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Soul Sisters Want to Shake Up Memphis

May 6, 2014

In the year 2001, two women met at a Collierville garage sale – one white, one black. A deep and loyal friendship began that might just change the course of Memphis history.

It was an unlikely match. To any casual observer, Lorie Affatato and Earnestine Hunt (now Rev. Dr. Hunt) had little in common. But something clicked between them that day, and 13 years later, the two women are described by others as close and alike as “two peas in a pod.” The history of their friendship brings tears and hope and inspiration to those who hear it. It is a story of Memphis and about Memphis and yet set apart from the experiences of most Memphis women.

Lorie and Earnestine are Soul Sisters. Their friendship is a model for the rest of us.

friendship is color blind

When Earnestine Hunt was a student at Memphis Theological Seminary, pursuing a doctorate in faith and health, she looked out the window of the student center one day and saw a typical Memphis scene: a group of white students, talking and socializing, were gathered together on one side of a pole. On the other side of the pole was a group of black students, doing the same. On the pole was a sign. It said:

ornate peace

She pondered, “Now here we are in the 21st century, learning how to minister to the masses, and we can’t even minister to each other.”

“Of course,” she adds, “God asked me what I was going to do about it. So that is how Soul Sisters came about. God laid it on my heart to join with a sister of another race, and for us to establish an intentional friendship to help heal racial relations here in Memphis.”

Lorie Affatato became that sister of another race. Together, the two worked side by side to expand the ministry concept to other women, holding events at churches and in their homes. Their  friendship blossomed, despite many challenges and obstacles set up by others.  When Lorie moved to Orlando, Florida, the friendship continued but Earnestine was faced with finding another Memphis Soul Sisters partner.

Then, a little over two years ago, Earnestine happened to be in the lobby of Methodist University Hospital. She noticed a striking, blond woman, professionally dressed, striding through the lobby. The woman suddenly stopped and spoke tenderly to a little African American girl, three or four years old with a head full of braids, giving her a warm hug. Earnestine did not know the woman but was moved by her kind action. She approached her and said, “You are going to think I am crazy, but God told me to come talk to you. My name is Chaplain Earnestine Hunt. I have a group called Soul Sisters and I am looking for a white woman of some influence to help me with this project.”

The kind, blond woman was Shelby County Commissioner Heidi Shafer, who also works for a radiology practice at the hospital. Heidi says, “The second I heard her dream, her program, I knew  it was something I wanted to be involved in.” So Commissioner Heidi Shafer and the Rev. Dr. Earnestine Hunt became Soul Sisters, and the vision was refreshed.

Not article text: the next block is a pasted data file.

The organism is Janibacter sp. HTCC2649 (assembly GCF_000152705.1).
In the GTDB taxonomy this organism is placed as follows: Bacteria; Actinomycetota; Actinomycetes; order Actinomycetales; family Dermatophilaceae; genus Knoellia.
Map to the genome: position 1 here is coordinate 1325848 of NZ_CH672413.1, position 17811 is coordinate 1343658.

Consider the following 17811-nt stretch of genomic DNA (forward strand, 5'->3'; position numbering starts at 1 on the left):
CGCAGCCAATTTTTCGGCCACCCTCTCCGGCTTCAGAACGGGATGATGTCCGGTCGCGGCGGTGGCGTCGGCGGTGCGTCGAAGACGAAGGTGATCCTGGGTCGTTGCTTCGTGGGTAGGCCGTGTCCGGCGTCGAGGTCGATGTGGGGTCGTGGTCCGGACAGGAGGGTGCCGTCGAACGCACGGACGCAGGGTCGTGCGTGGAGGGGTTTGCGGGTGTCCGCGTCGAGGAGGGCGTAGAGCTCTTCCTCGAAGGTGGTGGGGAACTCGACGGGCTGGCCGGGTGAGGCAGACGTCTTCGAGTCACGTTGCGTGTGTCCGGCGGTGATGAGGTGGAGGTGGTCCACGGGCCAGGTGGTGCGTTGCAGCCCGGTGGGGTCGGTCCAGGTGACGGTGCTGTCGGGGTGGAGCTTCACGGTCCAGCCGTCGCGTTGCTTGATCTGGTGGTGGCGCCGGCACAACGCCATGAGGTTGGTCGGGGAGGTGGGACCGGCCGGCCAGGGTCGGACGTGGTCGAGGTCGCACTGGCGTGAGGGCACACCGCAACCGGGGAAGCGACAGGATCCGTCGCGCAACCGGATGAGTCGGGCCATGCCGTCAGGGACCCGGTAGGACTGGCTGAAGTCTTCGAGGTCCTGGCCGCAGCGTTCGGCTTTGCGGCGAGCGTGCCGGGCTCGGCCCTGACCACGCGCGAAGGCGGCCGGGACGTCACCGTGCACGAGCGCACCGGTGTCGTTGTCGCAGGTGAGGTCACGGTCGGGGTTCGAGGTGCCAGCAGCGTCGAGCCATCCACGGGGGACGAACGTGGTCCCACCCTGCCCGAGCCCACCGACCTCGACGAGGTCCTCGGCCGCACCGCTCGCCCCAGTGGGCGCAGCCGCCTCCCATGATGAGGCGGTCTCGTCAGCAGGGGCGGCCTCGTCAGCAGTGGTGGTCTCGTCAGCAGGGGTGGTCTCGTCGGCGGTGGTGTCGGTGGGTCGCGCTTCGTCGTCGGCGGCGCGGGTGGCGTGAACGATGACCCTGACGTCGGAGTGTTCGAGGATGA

(l to r) Lorie Affatato, Earnestine Hunt, Heidi Shafer

(l to r) Lorie Affatato, Earnestine Hunt, Heidi Shafer. Photo credit: Lawrence Crozier, Blue Star Photography


“I have learned that there are people in this city that have a heart to do the right thing, that love genuinely, ” Earnestine told  Tammy Gaitor Miller on Tammy’s Butterfly Evolution  radio show (Mondays, 8:00 p.m., Blogtalk radio). “And Heidi and Lorie are two of those people. I met Heidi’s heart first .  .  .  She is a beautiful spirit. She didn’t have to take the time to talk to that little child.”

“I love both Lorie  and Heidi,” she added. “I have known Heidi just a short period. Lorie and I had so much warfare, faced so many stumbling blocks when we were beginning our friendship and  Soul Sisters. But Heidi has been able to come in like a rushing wind and make so much happen to move us forward. They are both angels. We want other women to have the same experience.”

“What we believe,” said Heidi, “is that the differences in the races and the divisions that we have are sitting like a dark cloud on our city. Memphis is a great, wonderful place to live. It is largely a Christian city, but this division is keeping us back, keeping us from working together. I see it everyday in medicine. I see it very much in the political realm –  little things, where you wouldn’t think your skin color would make any difference, but it does.”

garbage strike 1968 display

National Civil Rights Museum Exhibit

The three women quickly discovered a powerful common denominator – a strong, traditional Christian faith. That faith informs the vision of Soul Sisters. Earnestine quotes the scriptural verse, “Behold! I do a new thing” as inspiration for the Soul Sisters concept. “We are trying to do a new thing by encouraging black and white women to come together and have intentional friendships in Memphis .  .  . You ask how we overcome (the racial divide). We overcome by love. By loving on each other and understanding each other. Jesus wants us to do that. Jesus said that love covers, and we just want to cover each other with love.”

Heidi adds, “What is unique about Soul Sisters and the vision that God gave Earnestine is that we are relying on the Holy Spirit to do the work that we can’t do. The Holy Spirit can soften your heart. Jesus said, ‘I will make all things new,’ and we are a new creation. Coming together, we can be new creations  .  .  . we can free ourselves by talking about (our issues) openly  and trusting God to do the work. The worst that can happen is that you get some good girlfriends out of this.”